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Tuesday, November 30, 2010

Poetry practice and constructive criticism will help you to help your poems

The purpose of The Poetry Editor website and this blog is to help you become your own best poetry editor. That might not happen right away, but if you’re serious about the work of a poet, which, yes, does involve work, you can do this! How? Study poetry. Write poetry. Read your poems aloud and listen for anything that seems “off.” Then correct that as you revise.

Getting feedback helps too. At first, most poets just want a pat on the back, but if you hope to be published, you’ll need more than cuddling or coddling. Do not, however, ask just anyone to read your poems! Select your first readers carefully from people you trust – family or friends who will give you positive criticism and be honest with you but also encouraging in their response.

You might find a poetry critique group in your area that you like too. If not, search the social networks for poetry groups that critique one another’s work. Besides receiving immediate online input, you will probably find at least one other poet whose comments you value and poems you like – someone you can relate to who’s willing to exchange a poem-in-progress with you, so you can comment on one another’s work privately.

Each of those options gives you free feedback to help you help your poems. This may be all you need to improve your poetry as you revise and also to gain confidence in submitting a batch of revised poems to one editor at a time.

But maybe you want more for yourself and your poetry. If so, enroll in a poetry class. Check out relevant ads on this blog that interest you. Order Poetry: Taking Its Course. Hire a professional poet, poetry editor, and/or poetry instructor to critique your poems, correct mistakes, and offer practical suggestions or workable solutions.

If you cannot afford to pay for the professional feedback you want, do not ask for free services. Not only is this disrespectful, but it’s very discouraging to published poets, editors, or instructors who work hard for other poets but are asked, over and over, to “make an exception” and provide professional services for no compensation whatsoever.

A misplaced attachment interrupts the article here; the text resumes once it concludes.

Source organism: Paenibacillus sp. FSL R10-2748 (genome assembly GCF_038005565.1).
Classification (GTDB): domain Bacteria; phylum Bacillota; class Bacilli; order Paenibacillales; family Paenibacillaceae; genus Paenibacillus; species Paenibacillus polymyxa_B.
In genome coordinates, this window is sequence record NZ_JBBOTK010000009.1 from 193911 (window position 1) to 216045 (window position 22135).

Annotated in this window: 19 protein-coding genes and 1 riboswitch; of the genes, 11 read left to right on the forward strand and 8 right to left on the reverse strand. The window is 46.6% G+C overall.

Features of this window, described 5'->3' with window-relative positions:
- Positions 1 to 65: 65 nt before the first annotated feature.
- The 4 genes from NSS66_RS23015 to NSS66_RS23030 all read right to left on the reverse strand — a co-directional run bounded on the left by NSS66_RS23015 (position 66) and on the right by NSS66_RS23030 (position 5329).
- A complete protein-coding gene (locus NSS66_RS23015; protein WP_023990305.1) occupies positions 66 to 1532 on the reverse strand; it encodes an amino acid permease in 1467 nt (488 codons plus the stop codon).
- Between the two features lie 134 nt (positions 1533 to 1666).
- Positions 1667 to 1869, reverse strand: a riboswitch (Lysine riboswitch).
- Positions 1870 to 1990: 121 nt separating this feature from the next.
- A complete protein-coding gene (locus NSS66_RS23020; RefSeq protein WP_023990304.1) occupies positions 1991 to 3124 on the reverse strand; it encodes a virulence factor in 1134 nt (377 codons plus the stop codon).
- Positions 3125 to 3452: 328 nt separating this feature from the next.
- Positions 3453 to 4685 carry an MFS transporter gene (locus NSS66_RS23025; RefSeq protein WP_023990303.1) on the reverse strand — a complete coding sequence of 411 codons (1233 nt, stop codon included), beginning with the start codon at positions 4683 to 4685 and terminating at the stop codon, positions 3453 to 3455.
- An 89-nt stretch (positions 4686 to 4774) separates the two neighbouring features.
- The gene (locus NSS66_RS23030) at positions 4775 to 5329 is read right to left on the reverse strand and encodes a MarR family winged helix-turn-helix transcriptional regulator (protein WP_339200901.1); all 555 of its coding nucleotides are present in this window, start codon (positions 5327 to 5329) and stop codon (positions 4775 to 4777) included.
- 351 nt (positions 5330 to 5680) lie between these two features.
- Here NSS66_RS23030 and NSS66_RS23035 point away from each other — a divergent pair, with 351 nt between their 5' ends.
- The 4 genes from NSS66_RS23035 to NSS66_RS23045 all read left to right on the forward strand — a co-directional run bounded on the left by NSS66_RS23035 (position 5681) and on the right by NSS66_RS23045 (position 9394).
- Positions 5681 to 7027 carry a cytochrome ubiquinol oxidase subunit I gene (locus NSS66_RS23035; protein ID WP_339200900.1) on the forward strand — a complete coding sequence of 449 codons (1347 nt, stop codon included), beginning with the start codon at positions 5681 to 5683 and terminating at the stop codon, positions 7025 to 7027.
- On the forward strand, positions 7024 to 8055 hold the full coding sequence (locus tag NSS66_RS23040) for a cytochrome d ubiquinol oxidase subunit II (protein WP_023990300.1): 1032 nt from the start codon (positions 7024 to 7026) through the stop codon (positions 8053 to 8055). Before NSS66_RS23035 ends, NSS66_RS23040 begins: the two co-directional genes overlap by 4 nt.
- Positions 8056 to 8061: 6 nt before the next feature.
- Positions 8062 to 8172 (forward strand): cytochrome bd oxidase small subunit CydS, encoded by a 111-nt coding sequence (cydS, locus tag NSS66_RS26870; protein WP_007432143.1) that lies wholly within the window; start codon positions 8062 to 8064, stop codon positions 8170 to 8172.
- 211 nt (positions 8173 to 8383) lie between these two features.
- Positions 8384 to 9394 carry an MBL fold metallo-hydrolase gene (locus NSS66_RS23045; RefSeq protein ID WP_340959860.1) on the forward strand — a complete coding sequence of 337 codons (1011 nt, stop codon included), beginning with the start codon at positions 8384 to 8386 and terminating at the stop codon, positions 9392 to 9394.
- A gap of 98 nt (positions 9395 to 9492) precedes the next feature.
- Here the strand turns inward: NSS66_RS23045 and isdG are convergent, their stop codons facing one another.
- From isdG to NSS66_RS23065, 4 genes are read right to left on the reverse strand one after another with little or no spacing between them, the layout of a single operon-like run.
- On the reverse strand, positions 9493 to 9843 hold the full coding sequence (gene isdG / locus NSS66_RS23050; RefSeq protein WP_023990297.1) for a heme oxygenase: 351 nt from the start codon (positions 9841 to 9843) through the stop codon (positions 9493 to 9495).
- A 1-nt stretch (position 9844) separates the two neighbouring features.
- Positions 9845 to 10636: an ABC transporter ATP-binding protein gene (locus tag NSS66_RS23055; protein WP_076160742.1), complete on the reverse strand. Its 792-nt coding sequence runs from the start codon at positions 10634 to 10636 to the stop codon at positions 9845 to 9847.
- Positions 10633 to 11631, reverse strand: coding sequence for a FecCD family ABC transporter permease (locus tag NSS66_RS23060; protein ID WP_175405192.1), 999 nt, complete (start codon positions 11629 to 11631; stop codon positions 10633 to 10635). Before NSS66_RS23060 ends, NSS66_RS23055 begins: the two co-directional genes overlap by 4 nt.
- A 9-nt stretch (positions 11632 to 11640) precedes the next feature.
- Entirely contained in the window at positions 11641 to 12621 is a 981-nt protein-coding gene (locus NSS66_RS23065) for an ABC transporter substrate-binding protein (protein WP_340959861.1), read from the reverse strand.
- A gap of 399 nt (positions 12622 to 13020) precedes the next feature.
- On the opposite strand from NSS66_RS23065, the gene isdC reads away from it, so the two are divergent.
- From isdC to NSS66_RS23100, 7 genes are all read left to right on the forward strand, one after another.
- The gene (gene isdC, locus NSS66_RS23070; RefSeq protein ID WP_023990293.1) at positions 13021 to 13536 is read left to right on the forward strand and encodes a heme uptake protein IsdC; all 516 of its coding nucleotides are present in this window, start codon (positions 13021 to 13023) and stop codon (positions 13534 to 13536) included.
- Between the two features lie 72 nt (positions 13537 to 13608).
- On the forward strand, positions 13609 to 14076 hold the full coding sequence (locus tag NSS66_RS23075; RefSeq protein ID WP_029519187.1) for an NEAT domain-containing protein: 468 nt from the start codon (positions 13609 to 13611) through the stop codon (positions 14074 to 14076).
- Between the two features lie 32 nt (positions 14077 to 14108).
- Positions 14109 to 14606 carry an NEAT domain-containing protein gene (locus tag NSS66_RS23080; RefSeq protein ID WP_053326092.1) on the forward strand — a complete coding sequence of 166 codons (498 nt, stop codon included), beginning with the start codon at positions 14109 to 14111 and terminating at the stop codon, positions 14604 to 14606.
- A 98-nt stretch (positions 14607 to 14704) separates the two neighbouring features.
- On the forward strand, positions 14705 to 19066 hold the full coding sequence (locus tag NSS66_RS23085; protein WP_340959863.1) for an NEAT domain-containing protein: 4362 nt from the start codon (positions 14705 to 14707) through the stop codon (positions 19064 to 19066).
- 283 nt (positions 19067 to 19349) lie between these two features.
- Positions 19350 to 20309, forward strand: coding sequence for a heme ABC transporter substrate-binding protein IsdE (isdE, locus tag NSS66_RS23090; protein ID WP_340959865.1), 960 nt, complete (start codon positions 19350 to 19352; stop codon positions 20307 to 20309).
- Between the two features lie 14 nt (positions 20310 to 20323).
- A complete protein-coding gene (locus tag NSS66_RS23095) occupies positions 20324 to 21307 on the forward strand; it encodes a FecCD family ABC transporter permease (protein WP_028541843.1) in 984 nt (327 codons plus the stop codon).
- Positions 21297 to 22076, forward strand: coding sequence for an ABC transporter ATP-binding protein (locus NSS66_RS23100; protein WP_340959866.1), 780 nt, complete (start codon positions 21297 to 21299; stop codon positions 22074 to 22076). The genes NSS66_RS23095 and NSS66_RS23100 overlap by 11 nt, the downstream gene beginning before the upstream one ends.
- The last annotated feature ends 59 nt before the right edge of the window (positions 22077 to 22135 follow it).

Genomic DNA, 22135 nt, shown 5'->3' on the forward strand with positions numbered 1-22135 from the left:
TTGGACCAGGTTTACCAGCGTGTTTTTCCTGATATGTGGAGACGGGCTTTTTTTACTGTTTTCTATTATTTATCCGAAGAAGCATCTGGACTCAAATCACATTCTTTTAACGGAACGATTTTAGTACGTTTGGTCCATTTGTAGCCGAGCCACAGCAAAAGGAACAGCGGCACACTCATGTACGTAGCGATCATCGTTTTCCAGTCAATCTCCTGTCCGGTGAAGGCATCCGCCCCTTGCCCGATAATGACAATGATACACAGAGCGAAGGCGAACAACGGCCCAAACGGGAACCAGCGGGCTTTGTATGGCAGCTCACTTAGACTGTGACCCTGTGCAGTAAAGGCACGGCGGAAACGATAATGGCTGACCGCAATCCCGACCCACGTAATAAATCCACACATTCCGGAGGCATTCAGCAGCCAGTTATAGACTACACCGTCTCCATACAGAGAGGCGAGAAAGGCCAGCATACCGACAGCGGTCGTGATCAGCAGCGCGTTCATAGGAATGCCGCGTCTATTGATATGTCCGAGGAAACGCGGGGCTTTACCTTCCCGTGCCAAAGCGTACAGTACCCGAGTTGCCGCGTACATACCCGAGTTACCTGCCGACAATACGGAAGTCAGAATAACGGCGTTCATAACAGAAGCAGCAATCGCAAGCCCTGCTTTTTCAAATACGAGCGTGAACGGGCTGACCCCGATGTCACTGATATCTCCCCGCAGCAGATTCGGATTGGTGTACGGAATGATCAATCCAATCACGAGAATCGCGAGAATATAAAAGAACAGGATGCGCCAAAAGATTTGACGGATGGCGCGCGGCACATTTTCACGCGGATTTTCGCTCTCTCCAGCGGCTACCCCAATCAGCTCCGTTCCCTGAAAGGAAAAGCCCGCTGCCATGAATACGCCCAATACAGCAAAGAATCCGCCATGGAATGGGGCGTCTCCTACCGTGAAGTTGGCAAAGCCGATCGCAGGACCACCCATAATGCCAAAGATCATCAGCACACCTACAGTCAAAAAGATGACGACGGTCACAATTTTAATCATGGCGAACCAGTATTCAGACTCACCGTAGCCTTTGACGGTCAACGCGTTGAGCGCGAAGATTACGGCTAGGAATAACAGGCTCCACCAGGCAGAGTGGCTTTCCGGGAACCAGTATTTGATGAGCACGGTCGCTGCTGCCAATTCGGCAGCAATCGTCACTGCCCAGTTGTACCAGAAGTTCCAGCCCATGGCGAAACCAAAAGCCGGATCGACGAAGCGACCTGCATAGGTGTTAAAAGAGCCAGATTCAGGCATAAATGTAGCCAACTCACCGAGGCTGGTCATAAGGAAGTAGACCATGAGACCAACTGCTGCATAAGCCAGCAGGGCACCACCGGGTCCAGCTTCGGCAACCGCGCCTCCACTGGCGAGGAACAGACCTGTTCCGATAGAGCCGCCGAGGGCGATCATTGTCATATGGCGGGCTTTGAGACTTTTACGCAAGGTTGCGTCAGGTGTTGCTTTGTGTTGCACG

Although those services will not be free, the fees should be reasonably based on the amount of time, experience, and expertise involved in doing a critique or providing a writing consultation.

For most poets, a professional Critique will be the place to start. As you look through each page on The Poetry Editor website, notice the responses from other poets, editors, and poetry students. Notice the links to published poems. Notice the tips, resources, and services intended to help you research, study, write, revise, and eventually become your own best poetry editor.


  1. The only way I can write poetry is when I'm sad. Is that wierd or what?


  2. Hi, Shelly. No, it's not weird at all. People often begin writing poetry to express emotion, which can be healing and reason enough to write forever. If you want more though, read poems in anthologies, study your favorites, and keep on writing. Other subjects and moods will come.

  3. Do you still do a critique of a single poem for following?
    Your blog is wonderful! I have a hard time editing/revising my poetry. Thanks for all you're doing for poetry! God Bless!

  4. Thanks for your encouraging word, Amy. People from around the world kept asking me for free critiques of big batches of poems! So I stopped announcing a free online critique of a single poem for Followers of The Poetry Editor Blog, but yes, go ahead and email me your poem with “My Free Critique” in the email subject. I have another waiting for an online critique too, so bear with me. Thanks and blessings.